Woke to the sounds of rain pouring down... But the tent and all our gear (except for my stinky socks) had dried overnight! Guess that's the benefit of sleeping under a bridge.
I put my stinky socks back on, still wet and we start heading towards Germany... past Veghel... but we spent more time looking at GPS, maps, signs than riding... the bicycle paths stop... were not allowed on road, but have no choice... drivers lean on horns... we give up and head towards Oss.
Around lunch time the rain stops, and although it looks threatening, never starts again, woohoo!
Sometimes the bicycles paths are great, sometimes they are horrible, so far it's been a fairly even mix. But I've got to give it to the Dutch, they really do love cycling rain, hail or shine!!
We'd been told you can't free camp in the Netherlands (or is it Holland, I still have no idea), but last night went well, and when we find the perfect spot beside a beautiful lake with ducks flying everywhere (reminds me of the Mighty Ducks, 'Ducks fly together,'). There's swans gracefully gliding across the surface of the water whilst frogs jump across palm fronds and lilly pads..
This will do great. We cook some spaghetti bolognese and set up the tent amongst a grove of trees.
During the night it begins to rain... and I dream that it keeps on raining and that the tent is floating on a sea of water... Maybe I can make a sail and set off to England...
We awoke in the caravan park (near Weebosch) to the sound of horses munching on grass. It was a clear, sunny morning. Perfect for having a rest day - washing clothes and cleaning the bikes.
The weather was perfect all day, warm in the sun but not too hot, a light wind to dry the clothes... and the evening cool enough to fall asleep in our tent. We had a pleasant time with the oldies, telling the story of our trip many times to the curious locals (everyone we spoke to was from Holland).
The next morning was grey and cold. We took our time packing up and showering for the fourth time during our short stay... as if hoping we could put away the showers as storage to use over the coming showerless days...
Our first mission of the day was find a McDonalds to use the wifi... we had a few things that needed to be sorted out and we'd just made the discovery that there are no ferries from Norway to England... so our itinerary was completely changing. We rode to Eindhoven but the wifi at the McDonalds wasn't working... We decided to just ride, we didn't know what else to do...
After getting directions from three different Dutch people on how to use the cycle path network and which way we should go, we stumbled upon a retro McDonalds in Best, and the wifi was working. It was a strange shrine to dead Rock 'n Roll legends - Elvis, Marilyn Munroe and Michael Jackson (check out the massive statue). The strangest and most eclectic McDonalds we've ever seen...
For hours we waited while the rain poured down outside. We wanted to wait for it to ease before heading out, but at 7.30pm time ran out. We had to find somewhere to camp. So into the downpour we went. Luckily, Sam found the perfect spot not to far away, under a bridge.
This was going to be our blog for today;
A Car stopped twice- told us to go on the path
On path - Another car on it! Beeped at us to move
Then path blocked. Big detour. Cars Allowed, bicycles not.
...but then I got off my lazy butt and wrote something.
We got up and everything was wet, we hung it up, and waited for it to dry.
It didn’t. So we packed it anyway.
Then, we cycled into the Netherlands, mostly via the cycle paths beside the roads.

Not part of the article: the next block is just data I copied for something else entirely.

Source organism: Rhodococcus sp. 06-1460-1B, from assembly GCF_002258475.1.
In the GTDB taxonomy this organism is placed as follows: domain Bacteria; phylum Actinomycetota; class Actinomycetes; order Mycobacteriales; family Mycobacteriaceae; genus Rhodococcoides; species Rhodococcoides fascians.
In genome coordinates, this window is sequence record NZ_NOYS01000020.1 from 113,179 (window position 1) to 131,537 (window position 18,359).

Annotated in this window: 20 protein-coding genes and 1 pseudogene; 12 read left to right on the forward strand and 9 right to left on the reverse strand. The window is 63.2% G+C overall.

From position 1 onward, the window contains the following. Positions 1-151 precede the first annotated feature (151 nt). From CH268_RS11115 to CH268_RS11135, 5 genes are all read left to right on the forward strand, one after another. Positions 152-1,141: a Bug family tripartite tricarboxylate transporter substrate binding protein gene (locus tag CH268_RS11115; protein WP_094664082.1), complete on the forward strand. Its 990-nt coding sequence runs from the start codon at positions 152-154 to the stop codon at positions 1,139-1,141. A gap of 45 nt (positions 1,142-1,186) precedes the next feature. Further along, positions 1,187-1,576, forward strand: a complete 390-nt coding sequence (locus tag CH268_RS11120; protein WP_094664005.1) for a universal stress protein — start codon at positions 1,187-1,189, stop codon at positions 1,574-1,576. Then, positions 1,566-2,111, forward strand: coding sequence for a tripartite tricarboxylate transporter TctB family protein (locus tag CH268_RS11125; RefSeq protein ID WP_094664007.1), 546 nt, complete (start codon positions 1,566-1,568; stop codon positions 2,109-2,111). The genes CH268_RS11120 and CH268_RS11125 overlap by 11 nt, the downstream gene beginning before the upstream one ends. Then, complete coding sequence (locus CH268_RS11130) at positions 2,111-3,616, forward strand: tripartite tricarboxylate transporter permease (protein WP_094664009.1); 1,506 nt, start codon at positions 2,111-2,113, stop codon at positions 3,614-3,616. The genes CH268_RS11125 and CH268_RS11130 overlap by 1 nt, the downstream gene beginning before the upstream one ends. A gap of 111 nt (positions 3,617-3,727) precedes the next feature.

We got lost several times, being forced to ride these paths, and I admit I thought this idea, cycle paths, would be fantastic before we came here, but it has been a real challenge. Not only is the surface bad, finding which way to go is also constantly challenging.
Maybe it’s just me and I need to adjust to another country’s way of doing things…
But, the Netherlands has incredibly well manicured lawns, actually the general appearance of cleanliness and strict order is pervasive, everything exudes regulation, classification, law, civility and rule, I haven’t seen anywhere like this before ever, every line is marked, every one seems to know the rules (and be happy to tell you them, although in a friendly way) and everyone rides a bicycle. Amazingly there are even a lot of road bicycles sporting carbon wheels, they must have to true them every day, unbelievable!
We find a campsite at 7:30pm, and feeling our dream of having a shower is about to be realized begin to become excited in anticipation… but it’s crazy here, dogs are barking, kids are screaming and it sounds like there is a party with an MC!
‘Wow, this is strange,’ I say to Shanna, ‘hundreds of people making a lot of noise in the middle of the countryside, not what I expected.’
All too much for these two tired old timers we leave, and shortly get lost again (we do have a GPS and a map, but there always seems to be more roads in real life).
An hour later, hope fading, we stumble upon a caravan park in the woods that is part of a farm. It’s quiet, ‘lots of old people, that’s great,’ we both say at the same time.
Walking through the park is a fascinating experience. Everyone is arranged perfectly into a circle around the edges of a huge field. It reminds me of church youth dances where everyone sits or stands around the outside of the room, looking across at each other, wondering who’ll make a move, looking at who’s with who, ‘hey they’ve got jeans on,’ you might say to the person sitting next to you, ‘are they even, like, you know allowed,’ they reply…
An hour later and we’ve set up the tent, we turn around to admire the horses standing next to us, curious and friendly amidst a darkening sunset, pinky reds glancing across the sky, and thunder strikes from somewhere behind us.
It begins to rain.
Jackets on we stumble to the shower block. Already wet, about to get more wet, but in a good way, no pun/ double entendre intended…
Half an hour later I stand there, thinking to myself that this is the best shower of my life, the air frigid and cold, the water hot washes away what might have been six days of accumulated dirt and grime.
‘Totally, fully rad and awesome, I’ve never felt so clean in my life, what a feeling…’ I say, smiling, grinning stupidly, to nobody in particular, or maybe it was just part of the constant running monologue in my head.
Crazy? Yeah probably, but admit it, I’m not the only one that talks to myself…
Sam and Shanna Evans are from Melbourne, Australia